November 2006 A
High Productivity Computing Systems and the Path Towards Usable Petascale Computing
Andrew Funk, MIT Lincoln Laboratory
Victor Basili, University of Maryland, College Park
Lorin Hochstein, University of Nebraska, Lincoln
Jeremy Kepner, MIT Lincoln Laboratory

Conclusions and Future Work

We have previously introduced a common metric for measuring relative development time productivity of HPC software development. The RDTP metric has been applied to data from benchmark codes and classroom experiments, with consistent trends for various programming models.

In general the results support the theory that traditional HPC programming models such as MPI yield good speedup but require more relative effort than other implementations (Figure 5). OpenMP generally provides speedup comparable to MPI, but requires less effort. This leads to higher values of the RDTP metric. There are questions of scalability with regard to OpenMP that are not addressed by this study.

The pMatlab implementations of HPC Challenge provide an example of a language that can yield good speedup for some problems, while requiring less relative effort, again leading to higher values of the RDTP metric.

Further classroom experiments are planned, and as more data is collected it will be analyzed in the same manner, to see if other trends emerge. Our current work is focused on designing a standard framework for automating the collection, storage, and analysis of workflow data (see “Modeling HPC workflows with timed Markov models” in this issue).

Figure 5

Figure 5. Speedup and Relative Effort are both important indicators of time to solution.
We wish to thank all of the professors whose students participated in this study, including Jeff Hollingsworth, Alan Sussman, and Uzi Vishkin of the University of Maryland, Alan Edelman of MIT, John Gilbert of UCSB, Mary Hall of USC, and Allan Snavely of UCSD.
This work is sponsored by Defense Advanced Research Projects Administration, under Air Force Contract F19628-00-C-0002. Opinions, interpretations, conclusions and recommendations are those of the author and are not necessarily endorsed by the United States Government.
1High Productivity Computer Systems - www.HighProductivity.org/
2Kepner, J. “HPC Productivity Model Synthesis.” IJHPCA Special Issue on HPC Productivity, Vol. 18, No. 4, SAGE 2004.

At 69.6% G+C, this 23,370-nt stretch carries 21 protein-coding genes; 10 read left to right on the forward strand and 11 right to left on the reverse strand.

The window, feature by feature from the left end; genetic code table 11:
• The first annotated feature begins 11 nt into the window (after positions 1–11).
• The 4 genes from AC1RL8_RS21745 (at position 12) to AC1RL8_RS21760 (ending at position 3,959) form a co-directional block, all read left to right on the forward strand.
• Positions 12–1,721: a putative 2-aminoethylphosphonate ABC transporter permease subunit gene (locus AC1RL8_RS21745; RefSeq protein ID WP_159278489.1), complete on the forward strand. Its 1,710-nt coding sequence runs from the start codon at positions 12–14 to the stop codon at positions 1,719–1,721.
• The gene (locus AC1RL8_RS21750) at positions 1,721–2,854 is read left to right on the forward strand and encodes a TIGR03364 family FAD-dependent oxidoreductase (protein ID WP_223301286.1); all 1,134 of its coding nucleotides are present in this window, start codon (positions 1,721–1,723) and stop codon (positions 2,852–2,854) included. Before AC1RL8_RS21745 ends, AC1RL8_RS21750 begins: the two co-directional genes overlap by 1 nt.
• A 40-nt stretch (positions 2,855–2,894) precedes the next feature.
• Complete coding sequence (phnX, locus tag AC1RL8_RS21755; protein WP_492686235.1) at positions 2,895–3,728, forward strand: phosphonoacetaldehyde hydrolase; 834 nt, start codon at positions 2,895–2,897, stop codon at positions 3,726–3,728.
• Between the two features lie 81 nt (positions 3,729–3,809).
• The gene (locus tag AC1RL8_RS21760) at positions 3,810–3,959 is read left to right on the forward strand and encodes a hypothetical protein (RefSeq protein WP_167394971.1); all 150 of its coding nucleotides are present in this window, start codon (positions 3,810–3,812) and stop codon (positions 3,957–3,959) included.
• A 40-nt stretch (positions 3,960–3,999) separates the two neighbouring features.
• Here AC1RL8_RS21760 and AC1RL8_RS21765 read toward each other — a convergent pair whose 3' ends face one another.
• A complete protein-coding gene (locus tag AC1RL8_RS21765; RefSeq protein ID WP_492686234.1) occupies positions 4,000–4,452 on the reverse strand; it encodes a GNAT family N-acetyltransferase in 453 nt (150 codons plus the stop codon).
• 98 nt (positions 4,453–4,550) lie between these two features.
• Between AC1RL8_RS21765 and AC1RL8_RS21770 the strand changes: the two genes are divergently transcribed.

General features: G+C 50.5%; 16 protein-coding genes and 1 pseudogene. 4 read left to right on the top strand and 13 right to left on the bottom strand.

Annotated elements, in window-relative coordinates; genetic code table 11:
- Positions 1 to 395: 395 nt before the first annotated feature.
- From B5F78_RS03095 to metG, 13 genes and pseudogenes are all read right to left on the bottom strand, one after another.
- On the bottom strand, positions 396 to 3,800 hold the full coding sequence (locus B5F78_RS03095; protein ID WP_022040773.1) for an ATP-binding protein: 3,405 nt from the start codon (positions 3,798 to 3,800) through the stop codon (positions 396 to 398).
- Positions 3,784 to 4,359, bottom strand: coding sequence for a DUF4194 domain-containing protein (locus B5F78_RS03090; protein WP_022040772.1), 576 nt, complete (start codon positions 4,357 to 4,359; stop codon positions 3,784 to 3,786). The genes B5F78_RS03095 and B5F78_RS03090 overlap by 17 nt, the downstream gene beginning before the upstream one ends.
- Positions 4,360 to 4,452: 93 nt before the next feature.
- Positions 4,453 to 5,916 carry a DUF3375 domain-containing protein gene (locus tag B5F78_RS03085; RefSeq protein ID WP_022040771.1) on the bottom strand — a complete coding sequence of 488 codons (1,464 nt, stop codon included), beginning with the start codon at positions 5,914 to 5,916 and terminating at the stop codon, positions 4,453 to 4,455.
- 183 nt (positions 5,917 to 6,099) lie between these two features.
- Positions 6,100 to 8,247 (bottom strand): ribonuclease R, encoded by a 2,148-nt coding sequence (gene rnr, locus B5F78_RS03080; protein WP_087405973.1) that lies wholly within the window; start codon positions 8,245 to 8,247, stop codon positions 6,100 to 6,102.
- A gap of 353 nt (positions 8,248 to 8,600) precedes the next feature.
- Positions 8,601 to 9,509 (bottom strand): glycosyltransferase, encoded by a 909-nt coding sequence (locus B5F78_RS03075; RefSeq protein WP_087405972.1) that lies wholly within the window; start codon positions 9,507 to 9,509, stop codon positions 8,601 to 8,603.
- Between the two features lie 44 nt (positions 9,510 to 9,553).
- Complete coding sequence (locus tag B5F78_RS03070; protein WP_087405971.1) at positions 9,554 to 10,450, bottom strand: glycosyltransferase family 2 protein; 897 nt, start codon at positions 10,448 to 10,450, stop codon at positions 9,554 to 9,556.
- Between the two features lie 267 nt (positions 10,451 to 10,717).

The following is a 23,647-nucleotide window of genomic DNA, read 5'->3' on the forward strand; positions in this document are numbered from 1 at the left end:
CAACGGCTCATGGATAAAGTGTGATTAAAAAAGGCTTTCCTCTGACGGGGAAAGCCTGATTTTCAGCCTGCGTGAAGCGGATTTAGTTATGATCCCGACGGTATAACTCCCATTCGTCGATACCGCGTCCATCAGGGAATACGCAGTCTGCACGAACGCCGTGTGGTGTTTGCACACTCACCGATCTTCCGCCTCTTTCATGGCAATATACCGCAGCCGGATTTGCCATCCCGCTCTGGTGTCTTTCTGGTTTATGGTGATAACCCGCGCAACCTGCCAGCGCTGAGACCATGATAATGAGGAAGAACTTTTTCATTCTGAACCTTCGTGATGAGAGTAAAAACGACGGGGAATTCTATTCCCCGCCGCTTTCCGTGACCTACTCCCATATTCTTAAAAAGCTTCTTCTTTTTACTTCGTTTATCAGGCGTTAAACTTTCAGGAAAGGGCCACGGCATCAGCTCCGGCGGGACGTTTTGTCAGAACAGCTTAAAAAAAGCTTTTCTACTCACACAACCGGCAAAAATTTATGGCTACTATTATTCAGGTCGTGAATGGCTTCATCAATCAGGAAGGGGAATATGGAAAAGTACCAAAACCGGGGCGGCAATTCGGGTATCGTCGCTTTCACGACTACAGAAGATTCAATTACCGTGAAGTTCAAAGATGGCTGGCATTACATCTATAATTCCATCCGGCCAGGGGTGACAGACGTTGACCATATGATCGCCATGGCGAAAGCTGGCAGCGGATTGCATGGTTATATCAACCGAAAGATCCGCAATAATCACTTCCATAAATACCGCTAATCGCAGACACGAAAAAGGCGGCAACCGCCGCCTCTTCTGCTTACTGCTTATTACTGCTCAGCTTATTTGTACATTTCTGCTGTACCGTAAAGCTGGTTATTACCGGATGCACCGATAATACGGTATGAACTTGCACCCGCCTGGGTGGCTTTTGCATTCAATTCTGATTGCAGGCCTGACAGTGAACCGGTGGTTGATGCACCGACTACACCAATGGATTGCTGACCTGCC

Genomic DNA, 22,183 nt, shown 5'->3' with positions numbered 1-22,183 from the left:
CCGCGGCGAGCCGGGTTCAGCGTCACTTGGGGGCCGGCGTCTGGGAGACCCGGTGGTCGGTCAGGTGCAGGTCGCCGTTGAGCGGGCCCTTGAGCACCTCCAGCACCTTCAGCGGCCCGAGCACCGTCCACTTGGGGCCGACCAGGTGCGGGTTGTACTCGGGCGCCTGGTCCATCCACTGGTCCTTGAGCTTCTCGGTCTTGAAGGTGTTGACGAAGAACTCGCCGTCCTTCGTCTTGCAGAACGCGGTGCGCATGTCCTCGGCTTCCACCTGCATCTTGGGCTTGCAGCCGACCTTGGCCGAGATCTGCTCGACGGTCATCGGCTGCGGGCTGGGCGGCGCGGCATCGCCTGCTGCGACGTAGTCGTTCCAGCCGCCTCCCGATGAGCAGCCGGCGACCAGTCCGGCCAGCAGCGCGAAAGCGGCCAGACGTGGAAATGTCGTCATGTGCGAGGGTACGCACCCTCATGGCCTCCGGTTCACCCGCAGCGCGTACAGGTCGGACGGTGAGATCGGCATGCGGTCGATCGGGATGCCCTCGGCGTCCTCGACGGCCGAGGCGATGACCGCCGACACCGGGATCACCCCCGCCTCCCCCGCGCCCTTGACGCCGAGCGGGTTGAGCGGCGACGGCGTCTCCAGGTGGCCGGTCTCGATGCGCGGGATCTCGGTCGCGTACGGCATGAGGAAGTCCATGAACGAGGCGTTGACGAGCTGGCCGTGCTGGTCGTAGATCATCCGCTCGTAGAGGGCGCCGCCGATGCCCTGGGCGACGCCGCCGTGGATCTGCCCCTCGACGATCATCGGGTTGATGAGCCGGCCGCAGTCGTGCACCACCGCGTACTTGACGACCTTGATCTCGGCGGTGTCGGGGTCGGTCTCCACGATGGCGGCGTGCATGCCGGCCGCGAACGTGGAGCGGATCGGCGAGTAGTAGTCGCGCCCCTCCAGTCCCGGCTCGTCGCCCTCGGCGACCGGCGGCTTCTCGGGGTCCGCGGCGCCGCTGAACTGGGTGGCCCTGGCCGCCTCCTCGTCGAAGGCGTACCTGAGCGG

3Funk, A., Basili, V., Hochstein, L., Kepner, J. “Application of a Development Time Productivity Metric to Parallel Software Development.” Second International Workshop on Software Engineering for High Performance Computing Systems Applications. St. Louis, Missouri. May 15, 2005.
4Funk, A., Kepner, J., Basili, V., Hochstein, L. "A Relative Development Time Productivity Metric for HPC Systems." Ninth Annual Workshop on High Performance Embedded Computing. 20 – 22 September 2005, Lexington, MA.
5Wheeler, D. SLOCcount. www.dwheeler.com/sloccount/
6Choy, R., Edelman, A. MATLAB*P 2.0: A unified parallel MATLAB. MIT DSpace, Computer Science collection, Jan. 2003. hdl.handle.net/1721.1/3687
7NAS Parallel Benchmarks - www.nas.nasa.gov/Software/NPB/
8ZPL - www.cs.washington.edu/research/zpl/home/
9Haney, R. et. al. “pMatlab Takes the HPC Challenge.” Poster presented at High Performance Embedded Computing (HPEC) workshop, Lexington, MA. 28-30 Sept. 2004.
10HPC Challenge - icl.cs.utk.edu/hpcc/, www.hpcchallenge.org/

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Reference this article
Funk, A., Basili, V., Hochstein, L., Kepner, J. "Analysis of Parallel Software Development using the Relative Development Time Productivity Metric," CTWatch Quarterly, Volume 2, Number 4A, November 2006 A. http://www.ctwatch.org/quarterly/articles/2006/11/analysis-of-parallel-software-development-using-the-relative-development-time-productivity-metric/

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